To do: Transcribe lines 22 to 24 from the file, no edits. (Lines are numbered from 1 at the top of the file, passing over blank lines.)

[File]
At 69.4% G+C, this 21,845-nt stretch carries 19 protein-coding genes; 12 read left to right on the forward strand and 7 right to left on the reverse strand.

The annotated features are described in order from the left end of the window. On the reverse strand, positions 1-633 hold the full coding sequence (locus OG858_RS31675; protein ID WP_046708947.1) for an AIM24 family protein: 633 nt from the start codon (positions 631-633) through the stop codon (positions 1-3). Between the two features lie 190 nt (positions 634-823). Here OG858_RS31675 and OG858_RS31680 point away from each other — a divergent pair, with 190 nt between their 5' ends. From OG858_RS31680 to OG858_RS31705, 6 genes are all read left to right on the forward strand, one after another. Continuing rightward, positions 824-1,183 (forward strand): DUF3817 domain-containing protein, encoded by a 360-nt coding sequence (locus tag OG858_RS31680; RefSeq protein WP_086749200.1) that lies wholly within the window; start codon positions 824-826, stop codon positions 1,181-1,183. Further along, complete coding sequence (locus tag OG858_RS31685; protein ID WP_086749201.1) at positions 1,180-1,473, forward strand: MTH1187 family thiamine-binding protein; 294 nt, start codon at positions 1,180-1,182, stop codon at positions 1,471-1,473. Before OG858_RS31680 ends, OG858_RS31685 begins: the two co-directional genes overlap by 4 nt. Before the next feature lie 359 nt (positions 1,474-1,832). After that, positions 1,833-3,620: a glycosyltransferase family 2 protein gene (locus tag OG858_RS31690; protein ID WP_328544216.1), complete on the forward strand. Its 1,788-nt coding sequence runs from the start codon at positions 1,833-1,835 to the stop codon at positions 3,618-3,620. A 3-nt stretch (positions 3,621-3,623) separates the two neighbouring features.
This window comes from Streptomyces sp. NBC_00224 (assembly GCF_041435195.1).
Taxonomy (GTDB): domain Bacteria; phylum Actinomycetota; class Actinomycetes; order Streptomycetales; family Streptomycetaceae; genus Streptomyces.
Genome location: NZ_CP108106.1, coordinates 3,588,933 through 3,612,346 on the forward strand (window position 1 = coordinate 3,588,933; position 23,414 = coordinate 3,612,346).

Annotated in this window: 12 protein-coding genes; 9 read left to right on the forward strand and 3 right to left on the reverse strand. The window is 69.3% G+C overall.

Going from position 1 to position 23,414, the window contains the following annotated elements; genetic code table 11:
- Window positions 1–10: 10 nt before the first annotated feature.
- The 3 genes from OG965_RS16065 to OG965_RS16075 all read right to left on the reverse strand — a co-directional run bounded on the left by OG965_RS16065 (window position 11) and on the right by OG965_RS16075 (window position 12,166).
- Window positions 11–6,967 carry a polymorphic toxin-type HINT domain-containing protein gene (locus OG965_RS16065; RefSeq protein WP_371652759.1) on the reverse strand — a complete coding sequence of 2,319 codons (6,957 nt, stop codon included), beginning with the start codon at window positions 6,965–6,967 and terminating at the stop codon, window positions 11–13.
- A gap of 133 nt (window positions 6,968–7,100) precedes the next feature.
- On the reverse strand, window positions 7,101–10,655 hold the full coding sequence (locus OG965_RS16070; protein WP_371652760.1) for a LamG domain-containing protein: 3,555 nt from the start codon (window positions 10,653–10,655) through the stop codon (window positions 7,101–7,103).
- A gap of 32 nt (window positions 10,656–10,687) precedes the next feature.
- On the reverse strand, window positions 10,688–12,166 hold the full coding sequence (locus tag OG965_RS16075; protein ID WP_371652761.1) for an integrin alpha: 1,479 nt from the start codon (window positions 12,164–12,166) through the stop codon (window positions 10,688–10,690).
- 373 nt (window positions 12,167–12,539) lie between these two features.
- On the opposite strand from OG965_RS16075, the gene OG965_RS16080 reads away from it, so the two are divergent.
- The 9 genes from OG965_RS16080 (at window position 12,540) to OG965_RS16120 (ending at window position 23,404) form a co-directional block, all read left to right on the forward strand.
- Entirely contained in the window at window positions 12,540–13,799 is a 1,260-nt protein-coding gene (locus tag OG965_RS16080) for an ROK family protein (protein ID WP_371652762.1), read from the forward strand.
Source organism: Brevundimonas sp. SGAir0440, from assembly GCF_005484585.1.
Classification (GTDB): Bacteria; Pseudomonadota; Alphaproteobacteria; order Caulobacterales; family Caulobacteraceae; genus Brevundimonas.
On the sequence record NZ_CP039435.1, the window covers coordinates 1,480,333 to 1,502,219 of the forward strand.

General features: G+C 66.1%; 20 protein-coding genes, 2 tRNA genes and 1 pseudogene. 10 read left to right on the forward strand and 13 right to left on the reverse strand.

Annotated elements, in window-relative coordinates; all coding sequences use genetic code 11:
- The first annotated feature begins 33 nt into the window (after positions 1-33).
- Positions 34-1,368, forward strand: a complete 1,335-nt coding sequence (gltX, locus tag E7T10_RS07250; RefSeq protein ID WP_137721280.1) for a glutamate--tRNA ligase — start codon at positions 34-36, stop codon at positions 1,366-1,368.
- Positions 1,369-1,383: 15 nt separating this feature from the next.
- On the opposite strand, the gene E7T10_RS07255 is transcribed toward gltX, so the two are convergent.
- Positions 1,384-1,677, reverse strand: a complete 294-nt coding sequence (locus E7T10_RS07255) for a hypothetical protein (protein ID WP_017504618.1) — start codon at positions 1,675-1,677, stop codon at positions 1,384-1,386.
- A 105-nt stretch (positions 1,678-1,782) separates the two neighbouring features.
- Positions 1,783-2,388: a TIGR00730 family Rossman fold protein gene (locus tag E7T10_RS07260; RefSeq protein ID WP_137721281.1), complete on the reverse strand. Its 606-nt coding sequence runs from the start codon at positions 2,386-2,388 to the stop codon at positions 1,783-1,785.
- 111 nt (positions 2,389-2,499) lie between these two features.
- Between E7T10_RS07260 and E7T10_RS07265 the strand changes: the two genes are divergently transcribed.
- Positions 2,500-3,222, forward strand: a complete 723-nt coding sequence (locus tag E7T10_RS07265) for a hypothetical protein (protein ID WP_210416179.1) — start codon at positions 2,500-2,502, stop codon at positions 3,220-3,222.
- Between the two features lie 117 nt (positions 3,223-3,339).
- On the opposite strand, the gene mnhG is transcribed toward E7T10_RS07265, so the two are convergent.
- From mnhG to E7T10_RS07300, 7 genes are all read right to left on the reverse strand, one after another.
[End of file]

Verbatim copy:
General features: G+C 66.1%; 20 protein-coding genes, 2 tRNA genes and 1 pseudogene. 10 read left to right on the forward strand and 13 right to left on the reverse strand.

Annotated elements, in window-relative coordinates; all coding sequences use genetic code 11:
- The first annotated feature begins 33 nt into the window (after positions 1-33).